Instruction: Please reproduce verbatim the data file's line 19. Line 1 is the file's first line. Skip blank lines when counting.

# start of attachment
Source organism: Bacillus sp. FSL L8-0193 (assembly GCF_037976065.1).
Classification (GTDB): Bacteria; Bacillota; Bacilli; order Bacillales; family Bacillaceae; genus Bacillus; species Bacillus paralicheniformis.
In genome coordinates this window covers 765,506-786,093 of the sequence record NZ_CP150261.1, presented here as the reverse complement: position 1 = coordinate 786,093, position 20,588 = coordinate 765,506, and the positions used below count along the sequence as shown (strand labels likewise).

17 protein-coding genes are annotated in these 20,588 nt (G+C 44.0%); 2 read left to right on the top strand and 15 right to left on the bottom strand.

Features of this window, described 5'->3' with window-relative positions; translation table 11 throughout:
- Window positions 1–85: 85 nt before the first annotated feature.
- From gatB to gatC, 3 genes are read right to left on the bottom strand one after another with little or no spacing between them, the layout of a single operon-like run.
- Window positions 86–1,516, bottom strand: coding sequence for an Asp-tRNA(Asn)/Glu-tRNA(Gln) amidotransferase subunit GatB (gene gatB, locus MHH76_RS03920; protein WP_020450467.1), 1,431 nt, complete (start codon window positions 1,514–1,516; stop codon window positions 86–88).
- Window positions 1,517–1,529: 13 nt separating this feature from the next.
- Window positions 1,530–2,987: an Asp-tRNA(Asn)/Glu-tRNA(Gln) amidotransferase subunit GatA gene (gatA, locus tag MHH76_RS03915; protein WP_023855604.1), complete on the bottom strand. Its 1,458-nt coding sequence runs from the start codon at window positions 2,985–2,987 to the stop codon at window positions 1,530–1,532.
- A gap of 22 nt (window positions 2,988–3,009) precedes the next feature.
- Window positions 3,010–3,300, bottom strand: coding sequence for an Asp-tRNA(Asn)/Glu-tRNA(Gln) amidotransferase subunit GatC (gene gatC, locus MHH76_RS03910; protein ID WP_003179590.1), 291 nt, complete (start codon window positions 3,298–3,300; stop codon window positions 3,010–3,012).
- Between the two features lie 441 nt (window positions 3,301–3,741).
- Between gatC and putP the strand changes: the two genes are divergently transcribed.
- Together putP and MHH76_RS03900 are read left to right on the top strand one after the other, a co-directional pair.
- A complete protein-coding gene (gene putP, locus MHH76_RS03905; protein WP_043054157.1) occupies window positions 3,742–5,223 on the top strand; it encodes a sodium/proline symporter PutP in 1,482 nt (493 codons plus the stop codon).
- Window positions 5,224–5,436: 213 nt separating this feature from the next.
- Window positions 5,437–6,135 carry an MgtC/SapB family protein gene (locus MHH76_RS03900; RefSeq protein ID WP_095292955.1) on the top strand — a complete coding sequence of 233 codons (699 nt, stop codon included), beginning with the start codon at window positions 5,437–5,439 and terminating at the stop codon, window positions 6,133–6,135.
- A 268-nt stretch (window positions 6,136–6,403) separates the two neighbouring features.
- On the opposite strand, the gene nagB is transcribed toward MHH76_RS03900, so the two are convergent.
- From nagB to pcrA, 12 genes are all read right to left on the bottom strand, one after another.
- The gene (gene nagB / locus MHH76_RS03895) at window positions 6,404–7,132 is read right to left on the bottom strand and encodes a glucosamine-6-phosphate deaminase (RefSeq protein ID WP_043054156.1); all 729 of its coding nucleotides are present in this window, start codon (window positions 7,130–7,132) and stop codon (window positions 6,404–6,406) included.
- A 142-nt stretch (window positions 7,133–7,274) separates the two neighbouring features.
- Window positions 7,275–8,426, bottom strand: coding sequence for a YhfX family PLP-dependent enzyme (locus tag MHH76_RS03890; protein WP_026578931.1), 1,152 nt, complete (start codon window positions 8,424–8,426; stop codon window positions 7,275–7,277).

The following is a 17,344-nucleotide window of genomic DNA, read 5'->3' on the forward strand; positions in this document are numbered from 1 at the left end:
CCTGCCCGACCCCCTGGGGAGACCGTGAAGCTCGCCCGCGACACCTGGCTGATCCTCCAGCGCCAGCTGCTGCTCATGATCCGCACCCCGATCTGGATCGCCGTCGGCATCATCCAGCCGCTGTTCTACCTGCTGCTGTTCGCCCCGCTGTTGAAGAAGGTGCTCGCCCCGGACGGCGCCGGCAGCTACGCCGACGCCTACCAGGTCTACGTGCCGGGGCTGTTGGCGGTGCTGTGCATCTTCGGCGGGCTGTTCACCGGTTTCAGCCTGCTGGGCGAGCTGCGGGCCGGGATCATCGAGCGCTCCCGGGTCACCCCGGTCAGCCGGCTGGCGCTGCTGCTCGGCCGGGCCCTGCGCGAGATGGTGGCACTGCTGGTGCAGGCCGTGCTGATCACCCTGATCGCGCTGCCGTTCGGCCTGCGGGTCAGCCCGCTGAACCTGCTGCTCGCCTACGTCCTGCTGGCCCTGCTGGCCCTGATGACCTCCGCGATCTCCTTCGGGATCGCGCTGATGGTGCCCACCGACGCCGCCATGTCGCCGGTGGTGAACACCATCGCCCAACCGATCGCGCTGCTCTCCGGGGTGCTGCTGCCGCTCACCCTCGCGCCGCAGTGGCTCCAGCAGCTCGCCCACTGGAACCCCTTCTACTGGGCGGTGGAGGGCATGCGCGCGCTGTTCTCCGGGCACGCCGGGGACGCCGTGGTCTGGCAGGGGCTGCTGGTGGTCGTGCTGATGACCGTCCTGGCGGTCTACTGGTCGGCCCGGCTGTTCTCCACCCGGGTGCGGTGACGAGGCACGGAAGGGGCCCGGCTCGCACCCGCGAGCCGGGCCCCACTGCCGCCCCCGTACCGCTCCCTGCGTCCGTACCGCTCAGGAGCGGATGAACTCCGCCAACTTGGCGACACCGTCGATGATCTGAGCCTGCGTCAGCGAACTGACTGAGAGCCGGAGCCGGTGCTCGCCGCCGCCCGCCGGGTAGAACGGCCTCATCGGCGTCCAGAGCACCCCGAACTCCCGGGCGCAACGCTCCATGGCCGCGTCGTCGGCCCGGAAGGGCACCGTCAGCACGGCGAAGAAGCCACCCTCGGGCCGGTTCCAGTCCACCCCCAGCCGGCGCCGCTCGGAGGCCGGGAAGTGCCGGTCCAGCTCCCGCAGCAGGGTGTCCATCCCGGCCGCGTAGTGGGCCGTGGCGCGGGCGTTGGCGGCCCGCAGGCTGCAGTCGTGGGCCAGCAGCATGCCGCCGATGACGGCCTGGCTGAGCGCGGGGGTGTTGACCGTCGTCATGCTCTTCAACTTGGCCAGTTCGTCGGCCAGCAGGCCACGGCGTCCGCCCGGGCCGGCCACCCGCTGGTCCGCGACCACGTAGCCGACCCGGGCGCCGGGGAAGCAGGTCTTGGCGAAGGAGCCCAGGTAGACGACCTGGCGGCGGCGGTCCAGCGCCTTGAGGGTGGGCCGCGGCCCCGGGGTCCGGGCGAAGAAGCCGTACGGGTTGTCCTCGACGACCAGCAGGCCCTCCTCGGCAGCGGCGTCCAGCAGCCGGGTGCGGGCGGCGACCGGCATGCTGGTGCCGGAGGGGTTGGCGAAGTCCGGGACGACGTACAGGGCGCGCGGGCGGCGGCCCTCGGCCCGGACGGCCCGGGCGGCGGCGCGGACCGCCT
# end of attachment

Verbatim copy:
- A 268-nt stretch (window positions 6,136–6,403) separates the two neighbouring features.